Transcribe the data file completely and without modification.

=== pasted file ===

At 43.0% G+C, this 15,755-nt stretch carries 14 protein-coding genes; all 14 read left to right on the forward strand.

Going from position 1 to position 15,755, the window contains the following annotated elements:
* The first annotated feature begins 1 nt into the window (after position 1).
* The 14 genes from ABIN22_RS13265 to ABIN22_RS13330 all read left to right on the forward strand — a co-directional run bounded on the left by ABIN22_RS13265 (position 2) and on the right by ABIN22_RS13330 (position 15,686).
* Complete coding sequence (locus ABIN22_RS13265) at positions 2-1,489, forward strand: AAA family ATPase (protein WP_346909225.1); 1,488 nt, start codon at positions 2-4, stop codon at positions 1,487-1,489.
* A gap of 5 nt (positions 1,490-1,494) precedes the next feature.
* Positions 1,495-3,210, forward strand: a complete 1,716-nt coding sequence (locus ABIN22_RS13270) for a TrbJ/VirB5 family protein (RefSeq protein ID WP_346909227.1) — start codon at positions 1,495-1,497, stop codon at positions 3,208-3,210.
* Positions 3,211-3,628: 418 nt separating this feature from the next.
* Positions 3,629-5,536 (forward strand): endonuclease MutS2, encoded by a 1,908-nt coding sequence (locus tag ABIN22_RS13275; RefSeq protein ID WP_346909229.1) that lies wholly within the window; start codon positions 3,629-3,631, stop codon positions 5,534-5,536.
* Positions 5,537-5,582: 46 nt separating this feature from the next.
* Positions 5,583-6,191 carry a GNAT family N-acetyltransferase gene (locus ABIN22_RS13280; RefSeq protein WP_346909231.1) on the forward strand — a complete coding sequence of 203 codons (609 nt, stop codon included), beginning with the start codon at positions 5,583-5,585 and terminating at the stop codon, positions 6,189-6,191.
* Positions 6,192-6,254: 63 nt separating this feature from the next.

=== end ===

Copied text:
At 43.0% G+C, this 15,755-nt stretch carries 14 protein-coding genes; all 14 read left to right on the forward strand.

Going from position 1 to position 15,755, the window contains the following annotated elements:
* The first annotated feature begins 1 nt into the window (after position 1).
* The 14 genes from ABIN22_RS13265 to ABIN22_RS13330 all read left to right on the forward strand — a co-directional run bounded on the left by ABIN22_RS13265 (position 2) and on the right by ABIN22_RS13330 (position 15,686).
* Complete coding sequence (locus ABIN22_RS13265) at positions 2-1,489, forward strand: AAA family ATPase (protein WP_346909225.1); 1,488 nt, start codon at positions 2-4, stop codon at positions 1,487-1,489.
* A gap of 5 nt (positions 1,490-1,494) precedes the next feature.
* Positions 1,495-3,210, forward strand: a complete 1,716-nt coding sequence (locus ABIN22_RS13270) for a TrbJ/VirB5 family protein (RefSeq protein ID WP_346909227.1) — start codon at positions 1,495-1,497, stop codon at positions 3,208-3,210.
* Positions 3,211-3,628: 418 nt separating this feature from the next.
* Positions 3,629-5,536 (forward strand): endonuclease MutS2, encoded by a 1,908-nt coding sequence (locus tag ABIN22_RS13275; RefSeq protein ID WP_346909229.1) that lies wholly within the window; start codon positions 3,629-3,631, stop codon positions 5,534-5,536.
* Positions 5,537-5,582: 46 nt separating this feature from the next.
* Positions 5,583-6,191 carry a GNAT family N-acetyltransferase gene (locus ABIN22_RS13280; RefSeq protein WP_346909231.1) on the forward strand — a complete coding sequence of 203 codons (609 nt, stop codon included), beginning with the start codon at positions 5,583-5,585 and terminating at the stop codon, positions 6,189-6,191.
* Positions 6,192-6,254: 63 nt separating this feature from the next.